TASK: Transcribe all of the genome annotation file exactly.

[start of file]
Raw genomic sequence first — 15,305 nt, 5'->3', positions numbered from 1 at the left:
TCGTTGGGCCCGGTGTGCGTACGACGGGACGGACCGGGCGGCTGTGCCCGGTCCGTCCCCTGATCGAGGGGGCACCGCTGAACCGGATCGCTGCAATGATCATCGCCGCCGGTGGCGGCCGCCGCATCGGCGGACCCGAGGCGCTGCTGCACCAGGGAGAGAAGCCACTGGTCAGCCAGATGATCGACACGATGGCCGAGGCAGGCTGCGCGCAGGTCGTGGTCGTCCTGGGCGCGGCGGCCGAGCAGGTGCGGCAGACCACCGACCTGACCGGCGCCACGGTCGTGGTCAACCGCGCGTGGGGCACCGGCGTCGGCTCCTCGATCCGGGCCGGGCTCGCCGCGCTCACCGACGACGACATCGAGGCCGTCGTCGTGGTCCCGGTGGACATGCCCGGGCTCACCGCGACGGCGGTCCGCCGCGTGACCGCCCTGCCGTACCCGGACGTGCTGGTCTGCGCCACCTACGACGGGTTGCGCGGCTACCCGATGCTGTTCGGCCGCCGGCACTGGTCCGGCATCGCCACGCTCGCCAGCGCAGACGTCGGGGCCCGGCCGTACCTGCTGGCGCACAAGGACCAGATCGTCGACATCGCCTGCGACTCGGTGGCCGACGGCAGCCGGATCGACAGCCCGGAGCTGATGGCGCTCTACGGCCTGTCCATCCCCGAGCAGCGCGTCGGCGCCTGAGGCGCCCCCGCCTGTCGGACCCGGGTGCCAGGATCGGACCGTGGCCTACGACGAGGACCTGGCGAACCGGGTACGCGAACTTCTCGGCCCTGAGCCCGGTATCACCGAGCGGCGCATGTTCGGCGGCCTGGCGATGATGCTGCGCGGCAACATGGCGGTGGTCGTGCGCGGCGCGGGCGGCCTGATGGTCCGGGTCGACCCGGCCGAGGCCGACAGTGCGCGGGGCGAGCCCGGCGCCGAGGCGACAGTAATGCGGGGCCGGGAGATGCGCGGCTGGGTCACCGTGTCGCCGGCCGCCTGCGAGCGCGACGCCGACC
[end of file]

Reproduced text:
Raw genomic sequence first — 15,305 nt, 5'->3', positions numbered from 1 at the left:
TCGTTGGGCCCGGTGTGCGTACGACGGGACGGACCGGGCGGCTGTGCCCGGTCCGTCCCCTGATCGAGGGGGCACCGCTGAACCGGATCGCTGCAATGATCATCGCCGCCGGTGGCGGCCGCCGCATCGGCGGACCCGAGGCGCTGCTGCACCAGGGAGAGAAGCCACTGGTCAGCCAGATGATCGACACGATGGCCGAGGCAGGCTGCGCGCAGGTCGTGGTCGTCCTGGGCGCGGCGGCCGAGCAGGTGCGGCAGACCACCGACCTGACCGGCGCCACGGTCGTGGTCAACCGCGCGTGGGGCACCGGCGTCGGCTCCTCGATCCGGGCCGGGCTCGCCGCGCTCACCGACGACGACATCGAGGCCGTCGTCGTGGTCCCGGTGGACATGCCCGGGCTCACCGCGACGGCGGTCCGCCGCGTGACCGCCCTGCCGTACCCGGACGTGCTGGTCTGCGCCACCTACGACGGGTTGCGCGGCTACCCGATGCTGTTCGGCCGCCGGCACTGGTCCGGCATCGCCACGCTCGCCAGCGCAGACGTCGGGGCCCGGCCGTACCTGCTGGCGCACAAGGACCAGATCGTCGACATCGCCTGCGACTCGGTGGCCGACGGCAGCCGGATCGACAGCCCGGAGCTGATGGCGCTCTACGGCCTGTCCATCCCCGAGCAGCGCGTCGGCGCCTGAGGCGCCCCCGCCTGTCGGACCCGGGTGCCAGGATCGGACCGTGGCCTACGACGAGGACCTGGCGAACCGGGTACGCGAACTTCTCGGCCCTGAGCCCGGTATCACCGAGCGGCGCATGTTCGGCGGCCTGGCGATGATGCTGCGCGGCAACATGGCGGTGGTCGTGCGCGGCGCGGGCGGCCTGATGGTCCGGGTCGACCCGGCCGAGGCCGACAGTGCGCGGGGCGAGCCCGGCGCCGAGGCGACAGTAATGCGGGGCCGGGAGATGCGCGGCTGGGTCACCGTGTCGCCGGCCGCCTGCGAGCGCGACGCCGACC